Alfred Tarski, in his paper "Ueber unerreichbare Kardinalzahlen" Fund. Math. vol 30 (1938) pp 6889 proves the followig theorem of ZFC "If the cardinal of the set Y is equal to the cardinal of the set of the subsets of Y that are not equipotent with Y, then the cardinal of Y is (strongly) inaccessible". The proof of the paper is rather long and involved. Question: Is there another known simpler proof of this theorem ? Gérard Lang
In modern notation, it says, "if $\kappa$ is a cardinal and $\kappa ^{< \kappa} = \kappa$, then $\kappa$ is strongly inaccessible." This isn't entirely true since the antecedent holds for $\kappa = \omega$ but $\omega$ isn't considered strongly inaccessible, but that's not a big deal. More importantly, under CH the antecedent will hold of $\aleph _1$ but $\aleph _1$ isn't a limit cardinal. So we need to add the assumptions that $\kappa$ is an uncountable limit cardinal. Given that, we can proceed: So let's assume $\kappa ^{< \kappa} = \kappa$. First we show $\kappa$ is strong limit: $\kappa \leq 2^{< \kappa} \leq \kappa ^{< \kappa} = \kappa$. Next we show $\kappa$ is regular: Suppose not, then $\kappa ^{< \kappa} = \kappa < \kappa ^{ \mathrm{cf} ( \kappa) } \leq \kappa ^{< \kappa}$, contradiction.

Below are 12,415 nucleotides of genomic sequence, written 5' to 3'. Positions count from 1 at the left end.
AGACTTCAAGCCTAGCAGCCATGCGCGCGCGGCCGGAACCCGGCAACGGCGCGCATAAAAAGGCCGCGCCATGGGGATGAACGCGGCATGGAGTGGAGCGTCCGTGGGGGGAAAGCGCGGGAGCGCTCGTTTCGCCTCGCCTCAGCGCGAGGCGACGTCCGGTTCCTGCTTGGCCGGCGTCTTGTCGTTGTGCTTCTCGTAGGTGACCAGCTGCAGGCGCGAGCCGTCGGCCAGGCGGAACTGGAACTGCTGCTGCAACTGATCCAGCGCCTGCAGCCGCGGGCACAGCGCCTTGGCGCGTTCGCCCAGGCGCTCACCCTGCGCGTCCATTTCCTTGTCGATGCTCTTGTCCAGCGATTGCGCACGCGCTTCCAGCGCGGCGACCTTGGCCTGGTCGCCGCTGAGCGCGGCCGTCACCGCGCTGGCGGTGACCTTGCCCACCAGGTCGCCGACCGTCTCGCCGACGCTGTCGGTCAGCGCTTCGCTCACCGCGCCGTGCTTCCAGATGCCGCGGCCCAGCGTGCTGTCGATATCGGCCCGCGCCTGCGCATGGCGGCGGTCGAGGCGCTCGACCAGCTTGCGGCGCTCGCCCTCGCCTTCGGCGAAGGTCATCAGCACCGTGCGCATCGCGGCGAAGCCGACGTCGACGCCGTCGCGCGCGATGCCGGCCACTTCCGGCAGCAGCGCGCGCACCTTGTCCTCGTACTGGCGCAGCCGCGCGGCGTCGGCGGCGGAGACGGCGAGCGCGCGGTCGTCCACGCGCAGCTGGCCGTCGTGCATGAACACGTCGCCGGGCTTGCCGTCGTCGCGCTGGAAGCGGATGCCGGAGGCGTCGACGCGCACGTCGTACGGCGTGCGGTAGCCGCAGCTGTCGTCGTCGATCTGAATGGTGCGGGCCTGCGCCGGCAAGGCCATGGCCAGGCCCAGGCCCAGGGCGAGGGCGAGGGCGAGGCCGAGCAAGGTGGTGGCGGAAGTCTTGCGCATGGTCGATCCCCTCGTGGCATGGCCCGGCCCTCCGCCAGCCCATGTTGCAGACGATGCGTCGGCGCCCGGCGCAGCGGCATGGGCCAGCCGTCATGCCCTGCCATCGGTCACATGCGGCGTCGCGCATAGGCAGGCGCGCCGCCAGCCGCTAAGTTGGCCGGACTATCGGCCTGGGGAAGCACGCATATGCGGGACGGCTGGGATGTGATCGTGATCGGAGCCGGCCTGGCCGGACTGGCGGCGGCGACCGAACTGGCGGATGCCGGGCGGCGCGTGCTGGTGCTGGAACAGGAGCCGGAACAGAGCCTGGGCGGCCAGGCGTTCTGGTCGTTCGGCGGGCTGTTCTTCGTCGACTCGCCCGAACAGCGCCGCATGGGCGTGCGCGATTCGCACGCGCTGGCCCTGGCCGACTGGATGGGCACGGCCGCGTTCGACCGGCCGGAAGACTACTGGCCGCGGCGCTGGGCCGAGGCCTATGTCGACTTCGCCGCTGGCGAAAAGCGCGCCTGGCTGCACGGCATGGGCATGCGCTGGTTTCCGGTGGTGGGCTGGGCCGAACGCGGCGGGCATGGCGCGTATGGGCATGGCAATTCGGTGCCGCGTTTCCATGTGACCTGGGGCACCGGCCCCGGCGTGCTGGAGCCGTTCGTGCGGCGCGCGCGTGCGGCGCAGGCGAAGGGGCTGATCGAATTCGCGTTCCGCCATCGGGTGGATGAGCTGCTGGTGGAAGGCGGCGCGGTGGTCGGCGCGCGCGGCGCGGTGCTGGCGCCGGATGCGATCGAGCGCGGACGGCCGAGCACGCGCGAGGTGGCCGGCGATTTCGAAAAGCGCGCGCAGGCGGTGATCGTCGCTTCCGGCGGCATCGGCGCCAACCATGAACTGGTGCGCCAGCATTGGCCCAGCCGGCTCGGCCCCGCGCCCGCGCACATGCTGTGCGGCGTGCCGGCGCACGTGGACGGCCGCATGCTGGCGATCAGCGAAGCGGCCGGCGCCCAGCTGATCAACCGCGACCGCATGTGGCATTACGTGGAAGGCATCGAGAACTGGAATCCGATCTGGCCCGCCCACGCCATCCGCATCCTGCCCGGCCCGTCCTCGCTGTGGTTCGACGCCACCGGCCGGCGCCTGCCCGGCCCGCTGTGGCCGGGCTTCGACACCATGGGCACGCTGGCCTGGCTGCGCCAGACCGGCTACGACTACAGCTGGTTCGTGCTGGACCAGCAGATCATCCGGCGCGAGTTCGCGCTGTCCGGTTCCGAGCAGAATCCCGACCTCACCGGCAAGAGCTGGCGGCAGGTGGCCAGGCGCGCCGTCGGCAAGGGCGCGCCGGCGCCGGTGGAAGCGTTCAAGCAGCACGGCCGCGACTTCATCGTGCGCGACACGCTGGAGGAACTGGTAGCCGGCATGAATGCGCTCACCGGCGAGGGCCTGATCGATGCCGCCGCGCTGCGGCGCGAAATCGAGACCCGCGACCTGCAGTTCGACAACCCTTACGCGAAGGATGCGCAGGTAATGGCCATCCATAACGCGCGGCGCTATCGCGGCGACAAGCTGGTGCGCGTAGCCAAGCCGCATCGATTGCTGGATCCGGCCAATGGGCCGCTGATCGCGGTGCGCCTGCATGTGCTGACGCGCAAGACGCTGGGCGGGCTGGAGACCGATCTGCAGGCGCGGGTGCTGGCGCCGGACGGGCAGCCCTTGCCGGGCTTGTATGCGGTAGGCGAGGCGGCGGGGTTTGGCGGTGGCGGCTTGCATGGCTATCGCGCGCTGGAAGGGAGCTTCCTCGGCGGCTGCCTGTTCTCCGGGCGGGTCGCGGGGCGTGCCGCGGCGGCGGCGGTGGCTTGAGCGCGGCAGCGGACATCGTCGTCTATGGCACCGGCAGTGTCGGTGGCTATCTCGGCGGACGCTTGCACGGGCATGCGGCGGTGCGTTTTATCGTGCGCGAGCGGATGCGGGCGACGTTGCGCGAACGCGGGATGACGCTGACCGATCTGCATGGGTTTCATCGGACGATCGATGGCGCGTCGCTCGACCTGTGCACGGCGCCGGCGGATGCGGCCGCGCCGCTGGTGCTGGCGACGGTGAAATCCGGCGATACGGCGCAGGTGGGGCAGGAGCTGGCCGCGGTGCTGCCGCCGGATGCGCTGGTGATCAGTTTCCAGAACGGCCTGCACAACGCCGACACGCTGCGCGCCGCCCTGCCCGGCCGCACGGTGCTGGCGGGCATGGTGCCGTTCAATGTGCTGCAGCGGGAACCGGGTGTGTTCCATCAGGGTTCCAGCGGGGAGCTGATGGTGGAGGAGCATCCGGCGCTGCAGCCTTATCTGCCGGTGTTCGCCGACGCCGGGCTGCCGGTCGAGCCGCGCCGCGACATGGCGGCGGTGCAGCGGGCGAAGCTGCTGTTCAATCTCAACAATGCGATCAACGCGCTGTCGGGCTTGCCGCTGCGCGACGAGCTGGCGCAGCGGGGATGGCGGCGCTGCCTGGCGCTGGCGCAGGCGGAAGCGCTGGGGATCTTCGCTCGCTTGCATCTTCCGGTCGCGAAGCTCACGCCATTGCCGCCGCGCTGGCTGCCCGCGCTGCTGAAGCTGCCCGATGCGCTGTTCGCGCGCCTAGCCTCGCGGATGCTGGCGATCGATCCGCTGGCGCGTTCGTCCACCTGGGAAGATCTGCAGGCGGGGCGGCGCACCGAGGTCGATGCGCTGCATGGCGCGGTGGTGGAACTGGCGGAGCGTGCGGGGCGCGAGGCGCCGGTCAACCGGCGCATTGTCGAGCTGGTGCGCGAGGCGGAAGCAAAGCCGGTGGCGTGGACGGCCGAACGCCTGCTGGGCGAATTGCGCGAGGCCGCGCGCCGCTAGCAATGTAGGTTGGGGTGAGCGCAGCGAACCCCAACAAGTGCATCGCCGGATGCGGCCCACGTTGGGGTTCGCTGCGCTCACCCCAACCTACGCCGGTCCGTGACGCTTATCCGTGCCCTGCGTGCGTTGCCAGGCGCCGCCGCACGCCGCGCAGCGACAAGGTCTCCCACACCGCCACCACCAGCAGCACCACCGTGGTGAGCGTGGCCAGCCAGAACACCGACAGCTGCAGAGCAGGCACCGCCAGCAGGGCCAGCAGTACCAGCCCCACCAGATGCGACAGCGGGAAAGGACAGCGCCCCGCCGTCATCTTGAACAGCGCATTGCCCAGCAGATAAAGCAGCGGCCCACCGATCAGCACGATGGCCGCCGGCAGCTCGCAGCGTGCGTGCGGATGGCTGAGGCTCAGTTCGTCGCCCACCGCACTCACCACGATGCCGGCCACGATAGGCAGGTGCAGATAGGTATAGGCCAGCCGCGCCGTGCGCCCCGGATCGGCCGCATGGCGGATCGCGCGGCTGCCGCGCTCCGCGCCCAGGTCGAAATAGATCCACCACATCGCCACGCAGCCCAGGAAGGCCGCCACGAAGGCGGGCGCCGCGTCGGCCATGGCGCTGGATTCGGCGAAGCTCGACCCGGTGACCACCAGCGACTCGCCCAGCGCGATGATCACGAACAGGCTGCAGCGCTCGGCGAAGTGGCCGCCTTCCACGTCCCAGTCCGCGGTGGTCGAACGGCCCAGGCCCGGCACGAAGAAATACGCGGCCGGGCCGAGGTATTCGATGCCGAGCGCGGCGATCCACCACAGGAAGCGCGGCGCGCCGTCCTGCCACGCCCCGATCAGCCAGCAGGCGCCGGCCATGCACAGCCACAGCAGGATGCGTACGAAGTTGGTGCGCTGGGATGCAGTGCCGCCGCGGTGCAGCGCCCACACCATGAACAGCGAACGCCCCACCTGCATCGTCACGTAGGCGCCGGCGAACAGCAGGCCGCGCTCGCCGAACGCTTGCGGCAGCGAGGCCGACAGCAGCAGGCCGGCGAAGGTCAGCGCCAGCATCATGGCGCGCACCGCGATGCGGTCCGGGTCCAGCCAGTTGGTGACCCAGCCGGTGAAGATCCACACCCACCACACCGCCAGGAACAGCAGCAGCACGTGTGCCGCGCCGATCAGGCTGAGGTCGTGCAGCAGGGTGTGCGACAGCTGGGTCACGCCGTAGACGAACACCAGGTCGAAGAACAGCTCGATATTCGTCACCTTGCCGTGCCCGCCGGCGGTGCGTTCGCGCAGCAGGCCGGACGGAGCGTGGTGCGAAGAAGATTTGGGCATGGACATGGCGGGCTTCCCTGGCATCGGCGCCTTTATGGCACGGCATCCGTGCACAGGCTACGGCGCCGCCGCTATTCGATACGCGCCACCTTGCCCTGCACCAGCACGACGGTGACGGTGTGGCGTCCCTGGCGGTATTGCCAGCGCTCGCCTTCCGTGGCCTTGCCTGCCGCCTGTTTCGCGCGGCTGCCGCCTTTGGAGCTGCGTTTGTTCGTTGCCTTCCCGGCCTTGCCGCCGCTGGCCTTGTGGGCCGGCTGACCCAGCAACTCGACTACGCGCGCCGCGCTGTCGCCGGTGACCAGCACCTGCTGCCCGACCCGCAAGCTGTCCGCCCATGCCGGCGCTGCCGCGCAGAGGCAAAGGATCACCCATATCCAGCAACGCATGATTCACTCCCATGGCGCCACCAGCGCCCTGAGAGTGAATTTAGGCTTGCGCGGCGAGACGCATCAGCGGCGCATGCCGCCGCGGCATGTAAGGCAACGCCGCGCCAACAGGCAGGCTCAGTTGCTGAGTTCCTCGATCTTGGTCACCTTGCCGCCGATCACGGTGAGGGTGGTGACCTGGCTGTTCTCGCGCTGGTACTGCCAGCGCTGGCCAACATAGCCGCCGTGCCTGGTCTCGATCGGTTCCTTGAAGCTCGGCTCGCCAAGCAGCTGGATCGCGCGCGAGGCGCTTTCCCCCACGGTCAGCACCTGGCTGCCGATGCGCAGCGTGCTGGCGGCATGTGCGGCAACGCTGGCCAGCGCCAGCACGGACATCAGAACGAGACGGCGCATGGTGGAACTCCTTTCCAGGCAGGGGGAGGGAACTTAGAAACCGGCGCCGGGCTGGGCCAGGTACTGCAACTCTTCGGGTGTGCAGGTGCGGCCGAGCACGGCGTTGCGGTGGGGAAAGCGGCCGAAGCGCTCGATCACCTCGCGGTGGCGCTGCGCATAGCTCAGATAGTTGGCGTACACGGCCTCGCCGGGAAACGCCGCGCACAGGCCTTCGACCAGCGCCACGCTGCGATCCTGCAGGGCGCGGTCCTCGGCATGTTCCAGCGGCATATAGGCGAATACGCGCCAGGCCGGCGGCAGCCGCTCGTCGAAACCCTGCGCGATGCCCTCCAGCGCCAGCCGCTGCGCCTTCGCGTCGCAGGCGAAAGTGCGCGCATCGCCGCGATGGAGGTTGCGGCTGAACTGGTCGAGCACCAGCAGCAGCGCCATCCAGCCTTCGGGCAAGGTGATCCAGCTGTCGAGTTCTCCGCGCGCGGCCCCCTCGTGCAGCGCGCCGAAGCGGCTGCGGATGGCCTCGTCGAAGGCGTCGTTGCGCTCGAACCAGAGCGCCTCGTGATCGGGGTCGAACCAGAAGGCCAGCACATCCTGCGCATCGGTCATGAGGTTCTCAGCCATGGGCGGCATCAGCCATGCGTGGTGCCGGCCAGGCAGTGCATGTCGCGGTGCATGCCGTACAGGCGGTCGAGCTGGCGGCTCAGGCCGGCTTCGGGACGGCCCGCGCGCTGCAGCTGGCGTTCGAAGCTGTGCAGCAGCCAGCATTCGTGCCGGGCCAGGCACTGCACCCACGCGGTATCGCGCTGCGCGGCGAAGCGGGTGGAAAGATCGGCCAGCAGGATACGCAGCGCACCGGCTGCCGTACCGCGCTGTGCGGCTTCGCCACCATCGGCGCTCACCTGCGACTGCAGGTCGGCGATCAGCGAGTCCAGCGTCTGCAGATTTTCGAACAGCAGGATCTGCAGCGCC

$\aleph_1$
has only$\aleph_1$
countable subsets. – Andreas Blass Jan 19 '11 at 16:34